People are clever, too. We don’t have to use all of a thing just to use it as a tool. If I want to run a mile, and my road is four miles long, I don’t have to use the whole road. I just run a half mile on it, and turn around. The road doesn’t care, unless maybe it loves me, and the other three and a half miles are lonely for my step (smiling). In that case, if I love the road too, I’ll train to run the WHOLE THING, or use a different piece of the road every day.
I’ve accumulated enough comments now to understand the questions that both advanced and beginning beaders have about this technique, and I’ll be creating the video to explain them (and show a bit more of the miracles) today and possibly tomorrow as well.
Keep beading, and please feel free to keep asking questions. They are so valuable to me, as I try to condense this wisdom, this information, into just a few pages. You can see how dense it can be, and there is still so much to reveal about what can be done. No one person could do this alone, from understanding it to explaining it. This project spans hundreds of thousands of minds and hands, and that’s exactly what it needed to get here.
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If you understand this technique, and you’ve already taken off a Rick-Rack, why not take off another size, to build taller or smaller, or an All-Wing too (all increases, just like the little Pod)? Here is six rounds of Rainbow All-Wing on one of my 10-bead per side Casting Pods. It’s so fun to bead and hold!
Please note – All-Wings will not “fit” your hand or wrist right away, because they are sprawly, but we’ll show you a variety of ways to build on them, size and modify them to wear.
As with Rick-Rack, there is no such thing as a cast that is too small or too big. We can make gorgeous work out of every one of them. And they are quick to make, Pods and Casts, once you get the drill, so why not make another one?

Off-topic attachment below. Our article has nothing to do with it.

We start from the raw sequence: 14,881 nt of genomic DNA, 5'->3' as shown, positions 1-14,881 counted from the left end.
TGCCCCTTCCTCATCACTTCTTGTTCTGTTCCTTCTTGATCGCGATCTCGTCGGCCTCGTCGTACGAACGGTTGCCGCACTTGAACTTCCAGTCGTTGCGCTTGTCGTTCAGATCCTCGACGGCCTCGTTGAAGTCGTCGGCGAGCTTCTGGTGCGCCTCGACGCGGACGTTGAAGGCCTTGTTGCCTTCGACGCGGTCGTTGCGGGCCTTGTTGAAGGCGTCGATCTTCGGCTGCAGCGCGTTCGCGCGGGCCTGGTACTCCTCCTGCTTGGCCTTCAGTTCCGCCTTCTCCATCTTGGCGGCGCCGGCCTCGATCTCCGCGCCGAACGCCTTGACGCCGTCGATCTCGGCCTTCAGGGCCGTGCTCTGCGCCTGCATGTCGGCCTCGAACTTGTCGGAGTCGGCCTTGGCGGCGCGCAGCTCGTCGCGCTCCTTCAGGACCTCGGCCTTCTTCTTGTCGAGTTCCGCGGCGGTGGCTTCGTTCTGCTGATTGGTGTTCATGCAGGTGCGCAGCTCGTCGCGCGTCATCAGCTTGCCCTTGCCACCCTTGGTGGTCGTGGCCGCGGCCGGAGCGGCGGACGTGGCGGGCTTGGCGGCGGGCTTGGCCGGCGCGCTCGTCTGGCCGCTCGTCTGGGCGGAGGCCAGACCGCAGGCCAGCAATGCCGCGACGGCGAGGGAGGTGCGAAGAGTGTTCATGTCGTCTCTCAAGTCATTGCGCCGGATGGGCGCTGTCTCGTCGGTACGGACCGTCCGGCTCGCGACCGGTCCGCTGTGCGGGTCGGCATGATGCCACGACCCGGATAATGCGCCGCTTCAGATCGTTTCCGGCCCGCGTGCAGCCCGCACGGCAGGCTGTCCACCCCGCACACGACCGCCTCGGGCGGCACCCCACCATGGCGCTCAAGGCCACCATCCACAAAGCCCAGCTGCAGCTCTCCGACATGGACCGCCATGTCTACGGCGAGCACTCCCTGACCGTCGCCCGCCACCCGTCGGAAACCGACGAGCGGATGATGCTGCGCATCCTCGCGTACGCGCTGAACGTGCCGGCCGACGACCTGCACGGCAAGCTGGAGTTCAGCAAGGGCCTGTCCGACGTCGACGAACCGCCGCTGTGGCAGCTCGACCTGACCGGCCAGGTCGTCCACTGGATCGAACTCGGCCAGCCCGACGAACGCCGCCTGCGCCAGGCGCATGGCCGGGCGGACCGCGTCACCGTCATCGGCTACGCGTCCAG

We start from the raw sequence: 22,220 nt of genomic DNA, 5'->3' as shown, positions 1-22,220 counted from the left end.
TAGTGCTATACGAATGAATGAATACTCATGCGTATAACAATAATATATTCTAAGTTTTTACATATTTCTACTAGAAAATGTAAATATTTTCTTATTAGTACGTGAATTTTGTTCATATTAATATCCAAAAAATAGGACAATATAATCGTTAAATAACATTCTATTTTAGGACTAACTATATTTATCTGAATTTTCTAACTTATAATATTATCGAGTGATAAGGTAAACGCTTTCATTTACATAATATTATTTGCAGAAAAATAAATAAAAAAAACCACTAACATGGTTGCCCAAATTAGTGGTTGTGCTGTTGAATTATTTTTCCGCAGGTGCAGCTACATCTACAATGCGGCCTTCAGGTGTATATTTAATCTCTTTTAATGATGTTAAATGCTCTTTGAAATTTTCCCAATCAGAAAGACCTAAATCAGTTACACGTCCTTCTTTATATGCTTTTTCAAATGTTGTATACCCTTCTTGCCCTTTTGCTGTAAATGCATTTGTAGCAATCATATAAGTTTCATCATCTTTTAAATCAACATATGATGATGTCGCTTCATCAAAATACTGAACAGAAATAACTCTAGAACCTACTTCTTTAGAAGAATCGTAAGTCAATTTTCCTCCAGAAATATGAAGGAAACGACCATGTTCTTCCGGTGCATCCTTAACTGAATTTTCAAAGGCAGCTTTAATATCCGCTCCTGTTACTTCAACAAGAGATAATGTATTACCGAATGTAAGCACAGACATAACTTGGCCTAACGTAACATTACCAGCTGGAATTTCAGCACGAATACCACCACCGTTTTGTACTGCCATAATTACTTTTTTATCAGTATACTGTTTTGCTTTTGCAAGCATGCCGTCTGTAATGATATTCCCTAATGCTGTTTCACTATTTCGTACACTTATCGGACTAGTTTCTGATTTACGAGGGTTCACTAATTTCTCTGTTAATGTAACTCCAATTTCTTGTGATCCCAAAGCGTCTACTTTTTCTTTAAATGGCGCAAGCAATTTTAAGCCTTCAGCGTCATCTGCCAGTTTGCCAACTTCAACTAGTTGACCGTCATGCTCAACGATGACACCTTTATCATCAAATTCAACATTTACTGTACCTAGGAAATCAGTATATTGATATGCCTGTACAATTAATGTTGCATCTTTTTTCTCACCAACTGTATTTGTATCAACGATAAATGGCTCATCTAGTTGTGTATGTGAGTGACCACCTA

You will probably want a Pod in 8 points as well, but you’ll need even fewer beads per side at that point count. If you go up to 10 or 12 points, you may find that you only have room for three or four beads per side.
For a Horned Rick-Rack (these are amazing pieces) you would need even more room, as each Horn is like a dart in your beaded fabric, a dart that cannot be ironed flat. This beauty was crafted by Maria Cristina Grifone, and was featured in CGB, Volume 1.
Karen Beningfield, who illustrates the CGB books, is keen to cast off a bangle with a form like Maria’s, above, and she’s made a PodCast Bead with 12 (and one with 14) points with which to do it. We can’t wait to see what she comes up with. Each Point Count will result in a different number of beads per side, which makes a different piece.
One neat thing I will show you in the video I’m making this week is that it’s also easy to make Casts that feature Points of different heights; this is just like the first photo in this post, really- you can use as much or little of each Side of the Pod as you like. If you want a really wild cast, bead your Pod sides rather high, and then just… sketch off what you want in the first round.
Tiena Habing built this lovely piece above off of an MRAW Band (a neat architectural start from CGB, Volumes I and II) and she had to plan for irregular, diving diversions in her Point heights. This is tricky to plan, especially in a crown-sized circle of wiggly beads.
But from a 10-Point PodCast Bead, beaded at least as long as the tallest Point here, it’s a piece a’cake. Here I am, making one with odd Points on a 10-Point Pod made by Claudia Furthner. (Claudia has good hands, and she crafted this crowdy PodCast Bead without a center ring, which is a bit challenging to sort in the hand – and perhaps not as sturdy long-term for a Casting Model.)
Try a few odd sides, if you like, in any Point size!
If you want to make new Casting Pods in various sizes, bear in mind that it’s easiest to do them in even sizes, so that all of your Points are neatly aligned up and down, but it’s possible to do them in odd counts too, if you have the patience to keep them sorted out.